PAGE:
Low pay, high workload and lack of career development among early years workers threaten child development

Picture: PAPicture: PA
Picture: PA
Low pay, a high workload and a lack of career development has led to an “increasingly unstable” early years workforce, which risks having a serious impact on the provision of care for under-fives, a new report has warned.

Research from the Social Mobility Commission showed that as many as one in eight of early years workers - including childminders, nursery staff and early years teachers - is paid under £5 an hour. The average wage is only £7.42 an hour, less than the minimum wage.

Turnover is high, at 15 per cent, mainly due to low pay, which affects both the quality of service and children’s outcomes, and a lack of training and career structure and excessive overtime is contributing to the unstable workforce, the research finds.

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The Commission said the pandemic had exacerbated the situation, and there was now a “real risk” that persistent disruption and lack of support for workers could affect the quality of early years provision.

Interim chair Steven Cooper said: “The early years workforce is vital in helping to narrow the development gaps between children from disadvantaged backgrounds and privileged ones.

“We must do everything we can to ensure that childminders and nursery workers are valued more by ensuring we pay them a decent wage, give them a proper career structure and ensure their workload is reasonable. The Commission will be pressing the government and employers to take urgent steps to improve the stability of childcare provision in these critical years.”

The Commission has proposed a comprehensive career strategy for the early years workforce, including attracting older workers into the profession, and has called on the government to match the operational costs of providing childcare to take account of increases in inflation and the national minimum wage.

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Report author Dr Sara Bonetti, director of early years at the Education Policy Institute (EPI), said: “This research highlights the multiple barriers that early years workers face on a daily basis, with low pay, lack of career options and negative perceptions of their profession holding them back. The pandemic now threatens to exacerbate many of these problems.

“We must do far more to support workers, otherwise we risk compromising the quality of provision and widening the disadvantage gap.”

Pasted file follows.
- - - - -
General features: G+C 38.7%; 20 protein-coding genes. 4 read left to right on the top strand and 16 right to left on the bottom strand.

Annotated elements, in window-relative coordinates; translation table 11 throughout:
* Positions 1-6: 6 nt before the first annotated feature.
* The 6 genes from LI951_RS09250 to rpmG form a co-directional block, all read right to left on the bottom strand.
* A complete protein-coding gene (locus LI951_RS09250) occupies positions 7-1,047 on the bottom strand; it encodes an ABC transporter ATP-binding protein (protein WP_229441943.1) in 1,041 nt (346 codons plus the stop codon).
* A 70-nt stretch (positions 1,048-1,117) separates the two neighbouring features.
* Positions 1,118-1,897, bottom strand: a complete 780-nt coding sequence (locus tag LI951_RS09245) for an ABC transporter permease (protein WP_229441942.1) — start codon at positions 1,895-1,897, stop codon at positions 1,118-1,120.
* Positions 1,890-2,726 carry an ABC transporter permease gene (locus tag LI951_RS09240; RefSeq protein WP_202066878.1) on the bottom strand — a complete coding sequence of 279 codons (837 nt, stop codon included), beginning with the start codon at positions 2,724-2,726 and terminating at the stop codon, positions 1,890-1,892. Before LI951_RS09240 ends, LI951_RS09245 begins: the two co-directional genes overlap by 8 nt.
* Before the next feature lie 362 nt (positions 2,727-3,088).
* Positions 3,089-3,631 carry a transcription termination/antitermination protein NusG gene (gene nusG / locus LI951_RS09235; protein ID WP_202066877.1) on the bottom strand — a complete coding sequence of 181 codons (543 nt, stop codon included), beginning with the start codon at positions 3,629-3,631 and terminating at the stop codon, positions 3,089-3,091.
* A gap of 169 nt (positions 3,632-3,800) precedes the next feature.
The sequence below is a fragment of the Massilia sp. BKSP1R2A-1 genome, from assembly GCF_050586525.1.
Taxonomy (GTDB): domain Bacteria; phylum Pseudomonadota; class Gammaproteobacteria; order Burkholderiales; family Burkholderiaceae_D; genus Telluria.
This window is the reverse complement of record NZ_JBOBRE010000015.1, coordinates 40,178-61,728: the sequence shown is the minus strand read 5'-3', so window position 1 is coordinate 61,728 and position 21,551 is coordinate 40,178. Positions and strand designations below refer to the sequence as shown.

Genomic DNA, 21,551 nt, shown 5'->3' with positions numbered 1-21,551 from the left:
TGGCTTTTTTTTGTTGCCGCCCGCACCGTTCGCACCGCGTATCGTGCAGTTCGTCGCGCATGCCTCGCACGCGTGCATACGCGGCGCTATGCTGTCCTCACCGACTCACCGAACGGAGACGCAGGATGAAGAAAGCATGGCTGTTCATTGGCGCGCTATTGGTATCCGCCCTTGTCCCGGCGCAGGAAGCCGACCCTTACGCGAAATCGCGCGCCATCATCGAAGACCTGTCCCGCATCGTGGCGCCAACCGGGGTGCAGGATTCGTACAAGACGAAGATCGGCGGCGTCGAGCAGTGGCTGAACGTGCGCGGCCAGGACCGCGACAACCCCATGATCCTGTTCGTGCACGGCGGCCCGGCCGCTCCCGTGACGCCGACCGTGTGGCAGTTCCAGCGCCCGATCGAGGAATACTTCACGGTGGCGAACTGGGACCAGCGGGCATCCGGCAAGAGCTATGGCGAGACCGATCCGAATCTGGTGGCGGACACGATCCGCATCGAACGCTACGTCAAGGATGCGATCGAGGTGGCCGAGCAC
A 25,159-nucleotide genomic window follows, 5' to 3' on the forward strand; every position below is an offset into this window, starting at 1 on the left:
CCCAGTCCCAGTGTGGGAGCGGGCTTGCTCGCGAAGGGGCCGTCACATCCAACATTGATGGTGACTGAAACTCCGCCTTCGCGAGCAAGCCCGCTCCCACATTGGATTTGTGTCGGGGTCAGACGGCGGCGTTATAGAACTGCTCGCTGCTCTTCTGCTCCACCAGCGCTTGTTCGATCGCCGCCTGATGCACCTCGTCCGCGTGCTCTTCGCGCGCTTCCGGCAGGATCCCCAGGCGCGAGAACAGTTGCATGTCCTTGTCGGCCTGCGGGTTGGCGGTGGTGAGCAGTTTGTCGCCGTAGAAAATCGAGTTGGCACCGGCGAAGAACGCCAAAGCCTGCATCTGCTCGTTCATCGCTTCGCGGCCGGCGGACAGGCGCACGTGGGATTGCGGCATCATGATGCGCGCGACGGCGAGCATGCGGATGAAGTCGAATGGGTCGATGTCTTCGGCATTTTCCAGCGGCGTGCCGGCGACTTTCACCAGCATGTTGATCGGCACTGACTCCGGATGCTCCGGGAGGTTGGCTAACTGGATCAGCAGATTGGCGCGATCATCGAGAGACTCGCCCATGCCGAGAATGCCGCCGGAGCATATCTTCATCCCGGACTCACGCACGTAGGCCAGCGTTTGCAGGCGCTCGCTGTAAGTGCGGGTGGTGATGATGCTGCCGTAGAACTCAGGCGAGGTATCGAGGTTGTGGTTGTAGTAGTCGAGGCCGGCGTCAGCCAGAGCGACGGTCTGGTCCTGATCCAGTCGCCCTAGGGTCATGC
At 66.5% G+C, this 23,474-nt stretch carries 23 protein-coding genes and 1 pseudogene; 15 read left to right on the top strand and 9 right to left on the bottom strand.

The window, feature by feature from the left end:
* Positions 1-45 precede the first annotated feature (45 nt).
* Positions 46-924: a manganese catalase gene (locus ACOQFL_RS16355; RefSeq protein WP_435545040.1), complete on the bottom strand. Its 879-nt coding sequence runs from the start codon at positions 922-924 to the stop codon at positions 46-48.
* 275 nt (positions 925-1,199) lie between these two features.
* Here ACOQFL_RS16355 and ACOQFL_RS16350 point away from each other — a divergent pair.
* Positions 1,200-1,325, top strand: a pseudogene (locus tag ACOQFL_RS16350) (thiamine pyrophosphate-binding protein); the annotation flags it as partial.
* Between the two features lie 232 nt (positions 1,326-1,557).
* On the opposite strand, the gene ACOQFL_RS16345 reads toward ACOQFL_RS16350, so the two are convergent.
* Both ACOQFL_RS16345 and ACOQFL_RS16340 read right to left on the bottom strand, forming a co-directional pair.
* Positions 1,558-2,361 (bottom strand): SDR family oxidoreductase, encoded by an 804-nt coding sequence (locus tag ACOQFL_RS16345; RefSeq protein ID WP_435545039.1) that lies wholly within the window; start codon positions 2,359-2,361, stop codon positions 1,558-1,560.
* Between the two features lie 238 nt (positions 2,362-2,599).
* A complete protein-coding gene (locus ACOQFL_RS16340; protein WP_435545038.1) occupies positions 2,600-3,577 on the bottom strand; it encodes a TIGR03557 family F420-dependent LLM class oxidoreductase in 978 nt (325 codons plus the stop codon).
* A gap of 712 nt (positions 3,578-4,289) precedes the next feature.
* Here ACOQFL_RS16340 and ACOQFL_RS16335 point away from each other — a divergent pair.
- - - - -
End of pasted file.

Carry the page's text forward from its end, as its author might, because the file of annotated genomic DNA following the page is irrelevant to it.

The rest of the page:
Neil Leitch, chief executive of the Early Years Alliance (EYA), warned that all too often the early years sector is “still seen as the poor relation of schools”.

He said: “Years of inadequate Government investment into the early years has resulted in unacceptably low salaries across the sector, with many practitioners regularly working long hours for little or no additional pay. Is it any surprise, then, that more and more are opting to leave and seek employment opportunities elsewhere?”

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Responding to the report, shadow minister for children and early years Tulip Siddiq said: “Years of underfunding has left childcare professionals working long hours for very low pay. This is driving talented staff out of the sector and letting down the young children whose life chances are shaped by vital early education.

“Labour has been calling for targeted support to save the thousands of nurseries and childminding businesses that are threatened with closure due to Covid-19. But we cannot go back to undervaluing the childcare workforce after this crisis - we must invest in them for the sake of the next generation.”

A Department for Education spokesperson said: “We have invested £20 million in improving the training and development available for staff working in early years settings, particularly targeted at those working in disadvantaged areas, and we are supporting their career progression through better qualifications, more apprenticeship opportunities and routes to graduate level qualifications.

Nurseries, preschools and childminders are a vital support network for families, and will play an integral role in this country’s recovery from the coronavirus pandemic. That’s why they have received significant financial support over the past months and will benefit from a planned £3.6 billion funding in 2020-21 to local authorities for free early education and childcare places. We continue to provide extra stability and reassurance to nurseries and childminders that remain open by ‘block-buying’ childcare places for the rest of this year at the level we would have funded before coronavirus – regardless of how many children are attending.”

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